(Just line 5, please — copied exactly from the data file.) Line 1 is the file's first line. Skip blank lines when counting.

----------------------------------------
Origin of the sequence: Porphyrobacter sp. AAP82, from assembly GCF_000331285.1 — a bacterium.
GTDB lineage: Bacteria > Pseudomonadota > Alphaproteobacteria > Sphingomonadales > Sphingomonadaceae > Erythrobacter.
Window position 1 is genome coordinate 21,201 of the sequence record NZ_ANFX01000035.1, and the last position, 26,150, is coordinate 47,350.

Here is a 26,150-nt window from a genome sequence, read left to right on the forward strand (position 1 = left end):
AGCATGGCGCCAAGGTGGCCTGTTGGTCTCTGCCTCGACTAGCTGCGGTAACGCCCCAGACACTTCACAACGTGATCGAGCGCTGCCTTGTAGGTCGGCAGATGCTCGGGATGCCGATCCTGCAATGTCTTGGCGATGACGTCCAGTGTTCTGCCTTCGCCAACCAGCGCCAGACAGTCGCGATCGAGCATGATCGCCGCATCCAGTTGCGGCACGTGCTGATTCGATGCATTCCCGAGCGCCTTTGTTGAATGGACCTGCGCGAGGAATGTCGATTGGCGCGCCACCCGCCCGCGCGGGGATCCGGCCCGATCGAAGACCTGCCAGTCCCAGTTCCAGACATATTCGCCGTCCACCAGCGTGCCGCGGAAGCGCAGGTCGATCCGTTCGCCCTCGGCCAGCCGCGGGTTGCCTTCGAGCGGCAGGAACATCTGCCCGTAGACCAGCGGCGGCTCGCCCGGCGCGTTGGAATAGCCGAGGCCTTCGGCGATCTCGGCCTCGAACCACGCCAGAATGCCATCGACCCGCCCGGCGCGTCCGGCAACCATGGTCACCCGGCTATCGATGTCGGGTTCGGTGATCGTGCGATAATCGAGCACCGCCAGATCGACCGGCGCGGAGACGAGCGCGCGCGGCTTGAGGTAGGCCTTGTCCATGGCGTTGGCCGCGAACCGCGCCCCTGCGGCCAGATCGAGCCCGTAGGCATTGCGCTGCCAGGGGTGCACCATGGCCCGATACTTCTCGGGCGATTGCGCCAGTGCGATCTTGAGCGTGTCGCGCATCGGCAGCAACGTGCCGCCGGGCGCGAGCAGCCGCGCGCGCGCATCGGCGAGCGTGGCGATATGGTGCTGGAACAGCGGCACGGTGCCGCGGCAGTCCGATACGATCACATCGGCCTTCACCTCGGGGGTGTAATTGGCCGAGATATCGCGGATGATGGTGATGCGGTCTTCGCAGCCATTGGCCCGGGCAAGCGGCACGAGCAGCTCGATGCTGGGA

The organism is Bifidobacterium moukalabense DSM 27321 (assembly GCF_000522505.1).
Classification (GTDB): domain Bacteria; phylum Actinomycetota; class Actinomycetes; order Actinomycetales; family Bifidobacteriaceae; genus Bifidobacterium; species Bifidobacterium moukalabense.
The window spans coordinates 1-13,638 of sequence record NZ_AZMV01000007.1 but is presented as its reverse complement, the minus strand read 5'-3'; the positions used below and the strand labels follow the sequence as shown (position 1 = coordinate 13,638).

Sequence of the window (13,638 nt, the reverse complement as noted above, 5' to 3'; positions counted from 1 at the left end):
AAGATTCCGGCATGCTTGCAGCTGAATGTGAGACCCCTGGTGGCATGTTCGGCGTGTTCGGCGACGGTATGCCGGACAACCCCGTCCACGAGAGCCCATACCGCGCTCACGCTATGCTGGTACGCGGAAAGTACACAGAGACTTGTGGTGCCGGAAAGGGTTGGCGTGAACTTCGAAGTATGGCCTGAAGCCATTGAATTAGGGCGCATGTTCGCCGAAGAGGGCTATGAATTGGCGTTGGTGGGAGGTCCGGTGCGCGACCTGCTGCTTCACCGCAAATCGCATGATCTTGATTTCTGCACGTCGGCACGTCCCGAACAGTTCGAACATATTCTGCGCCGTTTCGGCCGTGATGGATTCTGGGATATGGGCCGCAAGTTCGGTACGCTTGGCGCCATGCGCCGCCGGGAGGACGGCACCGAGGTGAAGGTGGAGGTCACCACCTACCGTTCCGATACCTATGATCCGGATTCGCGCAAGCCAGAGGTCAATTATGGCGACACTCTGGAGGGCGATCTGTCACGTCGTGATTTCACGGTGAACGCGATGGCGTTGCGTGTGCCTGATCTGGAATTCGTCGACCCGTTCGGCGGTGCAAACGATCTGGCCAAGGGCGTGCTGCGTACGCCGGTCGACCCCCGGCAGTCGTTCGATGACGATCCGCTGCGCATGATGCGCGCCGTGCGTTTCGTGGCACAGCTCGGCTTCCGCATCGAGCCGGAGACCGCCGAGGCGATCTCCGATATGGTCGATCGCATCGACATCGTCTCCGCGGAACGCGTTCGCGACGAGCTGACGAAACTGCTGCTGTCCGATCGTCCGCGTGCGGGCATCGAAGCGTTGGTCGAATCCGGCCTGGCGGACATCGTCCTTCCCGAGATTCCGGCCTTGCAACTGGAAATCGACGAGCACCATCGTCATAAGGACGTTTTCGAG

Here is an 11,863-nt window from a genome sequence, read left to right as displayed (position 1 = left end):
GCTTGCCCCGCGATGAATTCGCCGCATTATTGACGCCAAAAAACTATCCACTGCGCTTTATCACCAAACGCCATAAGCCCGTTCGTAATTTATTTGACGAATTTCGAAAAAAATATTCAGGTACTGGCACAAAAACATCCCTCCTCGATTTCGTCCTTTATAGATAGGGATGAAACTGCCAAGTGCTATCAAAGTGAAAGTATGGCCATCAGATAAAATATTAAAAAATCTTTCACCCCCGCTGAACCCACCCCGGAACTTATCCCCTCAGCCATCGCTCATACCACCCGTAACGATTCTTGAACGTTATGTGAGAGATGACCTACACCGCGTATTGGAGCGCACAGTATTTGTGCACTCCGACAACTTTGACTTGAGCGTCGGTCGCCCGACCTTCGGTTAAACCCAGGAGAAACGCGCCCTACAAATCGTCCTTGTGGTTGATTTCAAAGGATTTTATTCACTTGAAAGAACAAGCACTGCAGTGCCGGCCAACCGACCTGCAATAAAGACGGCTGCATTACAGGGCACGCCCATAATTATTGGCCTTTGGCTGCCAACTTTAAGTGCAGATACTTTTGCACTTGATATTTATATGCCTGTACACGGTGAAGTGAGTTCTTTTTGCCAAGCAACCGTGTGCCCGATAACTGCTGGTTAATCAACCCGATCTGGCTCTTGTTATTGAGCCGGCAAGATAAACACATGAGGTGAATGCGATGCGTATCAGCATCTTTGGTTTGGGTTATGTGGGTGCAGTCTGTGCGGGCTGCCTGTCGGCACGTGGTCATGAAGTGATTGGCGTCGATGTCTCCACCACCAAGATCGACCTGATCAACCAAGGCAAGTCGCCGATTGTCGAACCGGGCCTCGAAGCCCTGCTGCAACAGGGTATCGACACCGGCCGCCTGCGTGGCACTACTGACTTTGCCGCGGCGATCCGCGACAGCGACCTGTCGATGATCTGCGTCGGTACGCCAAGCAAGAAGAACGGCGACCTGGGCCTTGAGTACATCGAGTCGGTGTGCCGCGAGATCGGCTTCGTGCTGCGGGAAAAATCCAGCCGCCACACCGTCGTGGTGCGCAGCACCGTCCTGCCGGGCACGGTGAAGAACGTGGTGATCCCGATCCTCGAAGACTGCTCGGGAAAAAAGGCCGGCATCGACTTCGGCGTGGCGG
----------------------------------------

AGCATGGCGCCAAGGTGGCCTGTTGGTCTCTGCCTCGACTAGCTGCGGTAACGCCCCAGACACTTCACAACGTGATCGAGCGCTGCCTTGTAGGTCGGCAGATGCTCGGGATGCCGATCCTGCAATGTCTTGGCGATGACGTCCAGTGTTCTGCCTTCGCCAACCAGCGCCAGACAGTCGCGATCGAGCATGATCGCCGCATCCAGTTGCGGCACGTGCTGATTCGATGCATTCCCGAGCGCCTTTGTTGAATGGACCTGCGCGAGGAATGTCGATTGGCGCGCCACCCGCCCGCGCGGGGATCCGGCCCGATCGAAGACCTGCCAGTCCCAGTTCCAGACATATTCGCCGTCCACCAGCGTGCCGCGGAAGCGCAGGTCGATCCGTTCGCCCTCGGCCAGCCGCGGGTTGCCTTCGAGCGGCAGGAACATCTGCCCGTAGACCAGCGGCGGCTCGCCCGGCGCGTTGGAATAGCCGAGGCCTTCGGCGATCTCGGCCTCGAACCACGCCAGAATGCCATCGACCCGCCCGGCGCGTCCGGCAACCATGGTCACCCGGCTATCGATGTCGGGTTCGGTGATCGTGCGATAATCGAGCACCGCCAGATCGACCGGCGCGGAGACGAGCGCGCGCGGCTTGAGGTAGGCCTTGTCCATGGCGTTGGCCGCGAACCGCGCCCCTGCGGCCAGATCGAGCCCGTAGGCATTGCGCTGCCAGGGGTGCACCATGGCCCGATACTTCTCGGGCGATTGCGCCAGTGCGATCTTGAGCGTGTCGCGCATCGGCAGCAACGTGCCGCCGGGCGCGAGCAGCCGCGCGCGCGCATCGGCGAGCGTGGCGATATGGTGCTGGAACAGCGGCACGGTGCCGCGGCAGTCCGATACGATCACATCGGCCTTCACCTCGGGGGTGTAATTGGCCGAGATATCGCGGATGATGGTGATGCGGTCTTCGCAGCCATTGGCCCGGGCAAGCGGCACGAGCAGCTCGATGCTGGGA